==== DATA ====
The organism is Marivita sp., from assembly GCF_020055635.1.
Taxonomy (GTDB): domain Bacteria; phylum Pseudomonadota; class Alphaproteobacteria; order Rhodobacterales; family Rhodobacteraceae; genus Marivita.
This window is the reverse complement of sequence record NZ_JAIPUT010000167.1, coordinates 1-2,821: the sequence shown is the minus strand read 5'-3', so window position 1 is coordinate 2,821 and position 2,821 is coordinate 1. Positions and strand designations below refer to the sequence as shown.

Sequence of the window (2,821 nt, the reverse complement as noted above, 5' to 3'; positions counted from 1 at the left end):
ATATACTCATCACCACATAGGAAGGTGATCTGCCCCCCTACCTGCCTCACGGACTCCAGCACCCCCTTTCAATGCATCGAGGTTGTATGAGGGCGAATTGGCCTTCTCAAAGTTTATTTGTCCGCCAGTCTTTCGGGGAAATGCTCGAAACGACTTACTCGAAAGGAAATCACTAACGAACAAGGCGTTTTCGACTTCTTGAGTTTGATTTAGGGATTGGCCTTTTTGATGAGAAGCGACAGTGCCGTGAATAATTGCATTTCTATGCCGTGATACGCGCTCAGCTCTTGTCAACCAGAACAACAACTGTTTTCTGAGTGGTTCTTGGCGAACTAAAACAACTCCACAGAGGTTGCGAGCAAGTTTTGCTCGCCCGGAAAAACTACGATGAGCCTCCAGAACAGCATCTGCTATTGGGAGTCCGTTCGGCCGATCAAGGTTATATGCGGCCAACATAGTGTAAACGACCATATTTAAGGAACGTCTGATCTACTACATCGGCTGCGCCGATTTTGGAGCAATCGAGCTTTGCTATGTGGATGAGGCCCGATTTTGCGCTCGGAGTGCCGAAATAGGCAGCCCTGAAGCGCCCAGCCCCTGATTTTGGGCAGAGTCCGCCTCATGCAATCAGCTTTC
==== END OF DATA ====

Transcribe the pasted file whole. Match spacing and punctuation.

The organism is Marivita sp., from assembly GCF_020055635.1.
Taxonomy (GTDB): domain Bacteria; phylum Pseudomonadota; class Alphaproteobacteria; order Rhodobacterales; family Rhodobacteraceae; genus Marivita.
This window is the reverse complement of sequence record NZ_JAIPUT010000167.1, coordinates 1-2,821: the sequence shown is the minus strand read 5'-3', so window position 1 is coordinate 2,821 and position 2,821 is coordinate 1. Positions and strand designations below refer to the sequence as shown.

Sequence of the window (2,821 nt, the reverse complement as noted above, 5' to 3'; positions counted from 1 at the left end):
ATATACTCATCACCACATAGGAAGGTGATCTGCCCCCCTACCTGCCTCACGGACTCCAGCACCCCCTTTCAATGCATCGAGGTTGTATGAGGGCGAATTGGCCTTCTCAAAGTTTATTTGTCCGCCAGTCTTTCGGGGAAATGCTCGAAACGACTTACTCGAAAGGAAATCACTAACGAACAAGGCGTTTTCGACTTCTTGAGTTTGATTTAGGGATTGGCCTTTTTGATGAGAAGCGACAGTGCCGTGAATAATTGCATTTCTATGCCGTGATACGCGCTCAGCTCTTGTCAACCAGAACAACAACTGTTTTCTGAGTGGTTCTTGGCGAACTAAAACAACTCCACAGAGGTTGCGAGCAAGTTTTGCTCGCCCGGAAAAACTACGATGAGCCTCCAGAACAGCATCTGCTATTGGGAGTCCGTTCGGCCGATCAAGGTTATATGCGGCCAACATAGTGTAAACGACCATATTTAAGGAACGTCTGATCTACTACATCGGCTGCGCCGATTTTGGAGCAATCGAGCTTTGCTATGTGGATGAGGCCCGATTTTGCGCTCGGAGTGCCGAAATAGGCAGCCCTGAAGCGCCCAGCCCCTGATTTTGGGCAGAGTCCGCCTCATGCAATCAGCTTTC